(Quebec) no question of privatizing the Societe des alcools du Quebec, but the CBC should no longer enjoy the monopoly it holds in the sale of wines and spirits.
Open the door to competition would benefit the economy, increase the choice for consumers and would be neutral from the point of view of government revenues.
These findings are part of the second part of the report of the commission chaired by Lucienne Robillard commissioned by the Quebec government to re-evaluate all government programs. The commission submitted in mid-June, a voluminous report to the President of the Treasury Board, but the government retains the publication, preferring to keep to relaunch the public debate at the end of the summer.
The publication of the first part of the report, in November 2014, was a disaster in terms of communications. Just hours after its publication, tenors Couillard government rejected recommendations to cut assistance to farmers and municipalities. Quebec had even chosen not to wait for Ms. Robillard conclusions before making his bed on the new daily rates for child care.
Again, the economists Robert Gagné and Claude Montmarquette, true thinkers of the commission, were tempted by proposals especially difficult application for politicians.
According to the sources of La Presse notes that Quebec could make significant savings if it abolished its Revenue Agency, the largest workforce among the ministries to leave the responsibility for the collection of taxes to Revenue Canada.
For the Fraser Institute, there are five years, the economist François Vaillancourt had estimated that a saving of 500 to 700 million was possible. One obstacle, however, is prevented in Quebec, where the agency has diversified and is responsible for certain activities, for example, the collection of support. For months, the economist Montmarquette pushing for this proposal to be adopted by the committee, although it may be cut to pieces quickly, as a decline of Quebec sovereignists by opponents of the government.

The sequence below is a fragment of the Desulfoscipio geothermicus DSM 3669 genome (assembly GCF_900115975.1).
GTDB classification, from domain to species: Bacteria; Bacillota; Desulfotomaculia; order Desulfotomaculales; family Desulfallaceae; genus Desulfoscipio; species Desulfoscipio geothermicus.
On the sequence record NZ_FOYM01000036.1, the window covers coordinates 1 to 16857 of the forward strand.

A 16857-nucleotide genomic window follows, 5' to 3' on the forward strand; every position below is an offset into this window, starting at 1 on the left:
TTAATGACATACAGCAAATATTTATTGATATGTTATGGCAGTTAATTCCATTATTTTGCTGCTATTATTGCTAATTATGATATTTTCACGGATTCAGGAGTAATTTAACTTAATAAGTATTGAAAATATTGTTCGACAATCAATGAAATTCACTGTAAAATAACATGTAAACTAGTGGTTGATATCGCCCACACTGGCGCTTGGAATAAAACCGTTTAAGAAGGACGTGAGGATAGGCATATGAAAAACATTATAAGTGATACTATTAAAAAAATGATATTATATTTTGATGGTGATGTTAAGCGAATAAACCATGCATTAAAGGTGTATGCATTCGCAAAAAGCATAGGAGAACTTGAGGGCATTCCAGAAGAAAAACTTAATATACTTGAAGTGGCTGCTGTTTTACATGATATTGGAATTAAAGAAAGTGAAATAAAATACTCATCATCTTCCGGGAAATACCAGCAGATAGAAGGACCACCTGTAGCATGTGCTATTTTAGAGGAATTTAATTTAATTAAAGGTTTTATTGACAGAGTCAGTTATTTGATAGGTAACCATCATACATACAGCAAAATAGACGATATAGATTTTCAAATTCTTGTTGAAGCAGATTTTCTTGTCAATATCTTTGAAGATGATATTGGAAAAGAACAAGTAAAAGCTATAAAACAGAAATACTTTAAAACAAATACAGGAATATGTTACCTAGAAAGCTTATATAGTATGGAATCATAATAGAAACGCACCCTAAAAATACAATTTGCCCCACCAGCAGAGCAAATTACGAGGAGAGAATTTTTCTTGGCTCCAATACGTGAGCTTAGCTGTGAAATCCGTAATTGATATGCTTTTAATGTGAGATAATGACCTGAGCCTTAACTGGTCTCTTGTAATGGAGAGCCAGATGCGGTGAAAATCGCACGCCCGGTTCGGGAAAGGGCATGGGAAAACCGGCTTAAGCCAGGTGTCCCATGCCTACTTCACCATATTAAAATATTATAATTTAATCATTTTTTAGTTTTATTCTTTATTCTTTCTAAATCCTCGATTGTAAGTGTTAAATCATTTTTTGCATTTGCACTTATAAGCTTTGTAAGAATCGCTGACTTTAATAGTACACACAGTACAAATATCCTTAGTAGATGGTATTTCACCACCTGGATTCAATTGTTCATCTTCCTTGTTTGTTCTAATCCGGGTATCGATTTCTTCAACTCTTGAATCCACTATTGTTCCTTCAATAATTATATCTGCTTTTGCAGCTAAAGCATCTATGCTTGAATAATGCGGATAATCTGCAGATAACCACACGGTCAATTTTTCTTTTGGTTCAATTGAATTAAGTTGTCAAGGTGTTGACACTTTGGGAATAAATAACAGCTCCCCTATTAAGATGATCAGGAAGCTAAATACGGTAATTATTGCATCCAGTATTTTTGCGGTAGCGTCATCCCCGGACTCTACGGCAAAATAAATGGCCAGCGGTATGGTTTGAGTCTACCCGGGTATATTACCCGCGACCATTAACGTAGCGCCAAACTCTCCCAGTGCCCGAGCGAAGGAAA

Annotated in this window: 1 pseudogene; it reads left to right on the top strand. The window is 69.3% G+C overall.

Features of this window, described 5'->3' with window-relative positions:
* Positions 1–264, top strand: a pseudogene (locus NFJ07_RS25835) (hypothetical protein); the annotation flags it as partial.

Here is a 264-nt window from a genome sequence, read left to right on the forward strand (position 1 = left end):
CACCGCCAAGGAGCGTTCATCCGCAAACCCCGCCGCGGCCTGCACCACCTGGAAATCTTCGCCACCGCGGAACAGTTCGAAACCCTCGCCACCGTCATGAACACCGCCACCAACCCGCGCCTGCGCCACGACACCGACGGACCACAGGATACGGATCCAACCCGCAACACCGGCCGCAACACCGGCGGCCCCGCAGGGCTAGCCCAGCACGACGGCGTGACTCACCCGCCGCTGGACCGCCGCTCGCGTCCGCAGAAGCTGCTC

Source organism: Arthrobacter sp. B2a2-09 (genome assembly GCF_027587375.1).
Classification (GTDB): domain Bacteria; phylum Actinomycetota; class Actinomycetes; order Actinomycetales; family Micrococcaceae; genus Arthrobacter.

At no cost
The MLCC seems a more accessible target. Especially that unlike other Crown corporations – Loto-Québec, for example – no leader of the SAQ has contacted the commission to defend the body.
For years, a debate persists about whether to privatize the SAQ, at least in part. In a report following the election of the PLQ, MM. Luc Godbout and Claude Montmarquette had in spring 2014, suggested that the government sold 10% of the SAQ and Hydro-Québec to replenish the Generations Fund, an avenue Québec quickly repelled. In the summer of 2013, young PLQ had supported a motion that “gradually sell all the assets of the Society of Quebec Liquor on the market.” Last spring, the Daoust Leitao and ministers had challenged the government’s presence in commercial activities such as the sale of alcohol.
The governance of the SAQ is taking a beating in the Robillard report in La Presse indicate reliable sources. Significant costs related to the unionization of employees, binding timetables for customers, the SAQ raises criticism as chain stores. For two years, the SAQ’s business strategy has resulted it was unable to deliver the profits hoped for the government. Quebec had to raise twice its alcohol tax to meet revenue targets, just over $ 1 billion. In 2013-2014, the SAQ’s profits had declined in absolute terms; a small decrease, but still unprecedented 28 million.
But its monopoly raised eyebrows more. According to studies, the SAQ profit margin is 50 to 34% over the past five years. Open the door to competition would force the corporation to fold its margins, to lower its prices to compete. In return, Quebec could increase its tariffs on wines and spirits: the net effect would be neutral for the government coffers, but customers would qualify for more products with more flexible schedules.
The SAQ has not responded to our invitation to speak on the subject.